One of the soft talents that distinguishes effective supply chain leaders is flexibility. 

This is due to the changing nature of supply chain activities and the fact that things won’t always go as planned—far from it, to be honest. 

It is not uncommon for problems to arise during supply chain optimization projects, needing plans to be adjusted. 

An inflexible leader may be adamant about sticking to the initial approach, growing increasingly agitated in the process and causing more harm than good.

However, if you learn to be flexible towards improvising and pivoting, you can become the best supply chain manager in the industry.

Knowing to Negotiate

As a modern supply chain leader, you will need to connect effectively and professionally with people outside your firm as well as your colleagues. 

Furthermore, both internal and external relationships will frequently necessitate negotiation. 

Even if you’re not negotiating on a one-on-one basis, you’ll almost certainly find yourself in situations where you’re part of a group of individuals attempting to make a deal or arrangement. 

Negotiations are primarily transactional, but they frequently occur between companies or teams with long-term economic relationships.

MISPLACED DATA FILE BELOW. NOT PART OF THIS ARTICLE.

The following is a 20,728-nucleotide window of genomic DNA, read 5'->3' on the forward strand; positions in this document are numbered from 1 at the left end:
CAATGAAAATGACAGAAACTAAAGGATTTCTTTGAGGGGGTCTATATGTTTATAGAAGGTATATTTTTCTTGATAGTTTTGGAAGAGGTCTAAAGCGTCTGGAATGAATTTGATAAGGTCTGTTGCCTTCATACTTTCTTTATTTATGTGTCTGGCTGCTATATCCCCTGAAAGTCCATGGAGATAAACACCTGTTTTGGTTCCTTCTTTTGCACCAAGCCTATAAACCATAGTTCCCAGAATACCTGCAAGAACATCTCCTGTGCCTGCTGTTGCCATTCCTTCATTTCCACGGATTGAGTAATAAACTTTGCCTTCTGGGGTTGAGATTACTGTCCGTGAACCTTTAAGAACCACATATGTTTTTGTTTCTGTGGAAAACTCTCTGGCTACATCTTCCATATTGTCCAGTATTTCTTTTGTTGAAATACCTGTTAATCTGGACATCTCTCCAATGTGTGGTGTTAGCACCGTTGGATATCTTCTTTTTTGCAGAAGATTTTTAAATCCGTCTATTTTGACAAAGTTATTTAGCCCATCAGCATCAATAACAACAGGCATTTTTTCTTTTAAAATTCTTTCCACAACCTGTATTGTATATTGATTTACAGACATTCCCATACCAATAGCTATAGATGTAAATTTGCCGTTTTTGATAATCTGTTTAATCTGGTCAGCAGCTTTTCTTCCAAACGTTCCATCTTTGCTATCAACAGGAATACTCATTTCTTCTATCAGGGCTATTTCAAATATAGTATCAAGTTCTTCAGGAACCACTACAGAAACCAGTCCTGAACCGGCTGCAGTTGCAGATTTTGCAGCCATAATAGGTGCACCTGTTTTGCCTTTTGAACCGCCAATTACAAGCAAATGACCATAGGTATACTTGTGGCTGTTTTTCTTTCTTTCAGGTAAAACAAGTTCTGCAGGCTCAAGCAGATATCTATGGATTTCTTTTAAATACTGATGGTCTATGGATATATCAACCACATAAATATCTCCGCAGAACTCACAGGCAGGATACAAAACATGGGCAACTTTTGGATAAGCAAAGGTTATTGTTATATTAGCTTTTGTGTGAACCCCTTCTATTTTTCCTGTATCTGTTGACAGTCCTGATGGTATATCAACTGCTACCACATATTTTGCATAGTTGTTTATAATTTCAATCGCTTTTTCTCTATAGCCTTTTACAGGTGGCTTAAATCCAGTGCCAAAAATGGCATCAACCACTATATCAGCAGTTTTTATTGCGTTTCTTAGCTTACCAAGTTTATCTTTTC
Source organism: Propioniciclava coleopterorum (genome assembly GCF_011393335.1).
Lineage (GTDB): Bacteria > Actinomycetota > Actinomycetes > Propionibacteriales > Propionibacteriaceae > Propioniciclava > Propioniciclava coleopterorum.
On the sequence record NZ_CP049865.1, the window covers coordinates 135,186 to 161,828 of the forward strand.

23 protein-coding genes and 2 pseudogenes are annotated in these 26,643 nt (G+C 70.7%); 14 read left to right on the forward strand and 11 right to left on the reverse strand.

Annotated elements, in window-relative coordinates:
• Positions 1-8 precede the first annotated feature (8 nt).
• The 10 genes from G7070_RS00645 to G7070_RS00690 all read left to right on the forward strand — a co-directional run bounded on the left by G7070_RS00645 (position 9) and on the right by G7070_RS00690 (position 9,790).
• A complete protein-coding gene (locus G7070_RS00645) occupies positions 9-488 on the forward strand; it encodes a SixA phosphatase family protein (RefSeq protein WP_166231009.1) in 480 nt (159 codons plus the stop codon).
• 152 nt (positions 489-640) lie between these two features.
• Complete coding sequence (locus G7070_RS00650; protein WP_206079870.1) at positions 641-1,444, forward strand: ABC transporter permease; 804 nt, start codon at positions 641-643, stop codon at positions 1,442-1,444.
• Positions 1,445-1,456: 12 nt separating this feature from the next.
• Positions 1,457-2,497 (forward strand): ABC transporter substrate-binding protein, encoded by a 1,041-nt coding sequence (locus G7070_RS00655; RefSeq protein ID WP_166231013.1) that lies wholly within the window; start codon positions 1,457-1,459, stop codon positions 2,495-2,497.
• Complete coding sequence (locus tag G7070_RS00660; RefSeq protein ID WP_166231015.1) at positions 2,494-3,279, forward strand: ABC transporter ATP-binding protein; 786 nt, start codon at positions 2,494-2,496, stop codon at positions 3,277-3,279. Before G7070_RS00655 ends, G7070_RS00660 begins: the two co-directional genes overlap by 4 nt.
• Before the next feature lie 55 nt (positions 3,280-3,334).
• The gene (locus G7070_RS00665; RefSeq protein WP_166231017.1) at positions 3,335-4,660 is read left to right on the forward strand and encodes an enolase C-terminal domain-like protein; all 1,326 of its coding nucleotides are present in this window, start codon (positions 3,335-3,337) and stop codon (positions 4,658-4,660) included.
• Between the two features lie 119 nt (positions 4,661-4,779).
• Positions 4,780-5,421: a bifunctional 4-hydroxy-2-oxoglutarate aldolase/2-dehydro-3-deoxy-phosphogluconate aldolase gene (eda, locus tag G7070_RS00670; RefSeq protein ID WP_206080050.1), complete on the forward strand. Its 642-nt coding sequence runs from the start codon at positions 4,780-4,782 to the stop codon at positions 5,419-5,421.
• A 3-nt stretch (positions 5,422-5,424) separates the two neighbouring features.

Your talents will impact the outcome of the transaction and the direction of future relationships, whether you are the lead or a casual participant in the negotiation.

Conclusion: How to Upskill Yourself as a Supply-Chain Manager?

Your business degree and/or hands-on experience in a supply chain function will surely aid you in gaining and maintaining a supply chain leader’s position in your present company—or in a new one if you decide to switch. 

However, supply chains have become so complex that continuous upskilling is required to succeed as a supply chain manager and make an impact. 

For example, our <course name> curriculum was created and designed by industry professionals. It can help you learn about each supply chain area in a practical way, with real-world problem-solving and accessible examples of typical blunders and how to avoid them.

You can join our Seekho Select Membership to learn Supply Chain Management now and you can also download our app.